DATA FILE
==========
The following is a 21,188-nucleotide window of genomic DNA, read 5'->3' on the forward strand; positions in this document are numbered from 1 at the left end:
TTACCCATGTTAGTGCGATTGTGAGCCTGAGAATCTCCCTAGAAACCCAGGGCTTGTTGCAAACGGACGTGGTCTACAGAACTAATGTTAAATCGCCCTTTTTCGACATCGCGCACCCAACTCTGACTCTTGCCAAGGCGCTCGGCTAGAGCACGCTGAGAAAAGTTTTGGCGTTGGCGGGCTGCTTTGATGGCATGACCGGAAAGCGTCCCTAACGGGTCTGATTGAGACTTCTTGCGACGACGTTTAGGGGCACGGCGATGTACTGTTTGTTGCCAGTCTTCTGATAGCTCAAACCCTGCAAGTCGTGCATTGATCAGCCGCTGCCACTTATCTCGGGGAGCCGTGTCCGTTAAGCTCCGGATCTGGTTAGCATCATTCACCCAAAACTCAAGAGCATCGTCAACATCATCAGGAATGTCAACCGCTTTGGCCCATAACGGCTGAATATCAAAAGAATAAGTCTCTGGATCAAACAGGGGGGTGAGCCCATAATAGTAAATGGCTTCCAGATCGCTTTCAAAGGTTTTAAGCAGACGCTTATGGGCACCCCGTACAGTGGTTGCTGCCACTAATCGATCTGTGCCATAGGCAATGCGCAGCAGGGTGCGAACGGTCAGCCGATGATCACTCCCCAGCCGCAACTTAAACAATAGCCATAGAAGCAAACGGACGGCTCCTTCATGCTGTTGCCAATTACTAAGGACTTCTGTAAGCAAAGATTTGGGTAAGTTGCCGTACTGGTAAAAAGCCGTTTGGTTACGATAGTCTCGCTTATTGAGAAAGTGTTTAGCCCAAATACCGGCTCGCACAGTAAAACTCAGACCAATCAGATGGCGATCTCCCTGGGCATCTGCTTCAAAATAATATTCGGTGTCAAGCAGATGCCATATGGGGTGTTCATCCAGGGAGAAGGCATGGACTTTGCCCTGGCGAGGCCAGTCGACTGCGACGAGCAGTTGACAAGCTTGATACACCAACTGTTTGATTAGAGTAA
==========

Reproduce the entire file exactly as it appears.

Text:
The following is a 21,188-nucleotide window of genomic DNA, read 5'->3' on the forward strand; positions in this document are numbered from 1 at the left end:
TTACCCATGTTAGTGCGATTGTGAGCCTGAGAATCTCCCTAGAAACCCAGGGCTTGTTGCAAACGGACGTGGTCTACAGAACTAATGTTAAATCGCCCTTTTTCGACATCGCGCACCCAACTCTGACTCTTGCCAAGGCGCTCGGCTAGAGCACGCTGAGAAAAGTTTTGGCGTTGGCGGGCTGCTTTGATGGCATGACCGGAAAGCGTCCCTAACGGGTCTGATTGAGACTTCTTGCGACGACGTTTAGGGGCACGGCGATGTACTGTTTGTTGCCAGTCTTCTGATAGCTCAAACCCTGCAAGTCGTGCATTGATCAGCCGCTGCCACTTATCTCGGGGAGCCGTGTCCGTTAAGCTCCGGATCTGGTTAGCATCATTCACCCAAAACTCAAGAGCATCGTCAACATCATCAGGAATGTCAACCGCTTTGGCCCATAACGGCTGAATATCAAAAGAATAAGTCTCTGGATCAAACAGGGGGGTGAGCCCATAATAGTAAATGGCTTCCAGATCGCTTTCAAAGGTTTTAAGCAGACGCTTATGGGCACCCCGTACAGTGGTTGCTGCCACTAATCGATCTGTGCCATAGGCAATGCGCAGCAGGGTGCGAACGGTCAGCCGATGATCACTCCCCAGCCGCAACTTAAACAATAGCCATAGAAGCAAACGGACGGCTCCTTCATGCTGTTGCCAATTACTAAGGACTTCTGTAAGCAAAGATTTGGGTAAGTTGCCGTACTGGTAAAAAGCCGTTTGGTTACGATAGTCTCGCTTATTGAGAAAGTGTTTAGCCCAAATACCGGCTCGCACAGTAAAACTCAGACCAATCAGATGGCGATCTCCCTGGGCATCTGCTTCAAAATAATATTCGGTGTCAAGCAGATGCCATATGGGGTGTTCATCCAGGGAGAAGGCATGGACTTTGCCCTGGCGAGGCCAGTCGACTGCGACGAGCAGTTGACAAGCTTGATACACCAACTGTTTGATTAGAGTAA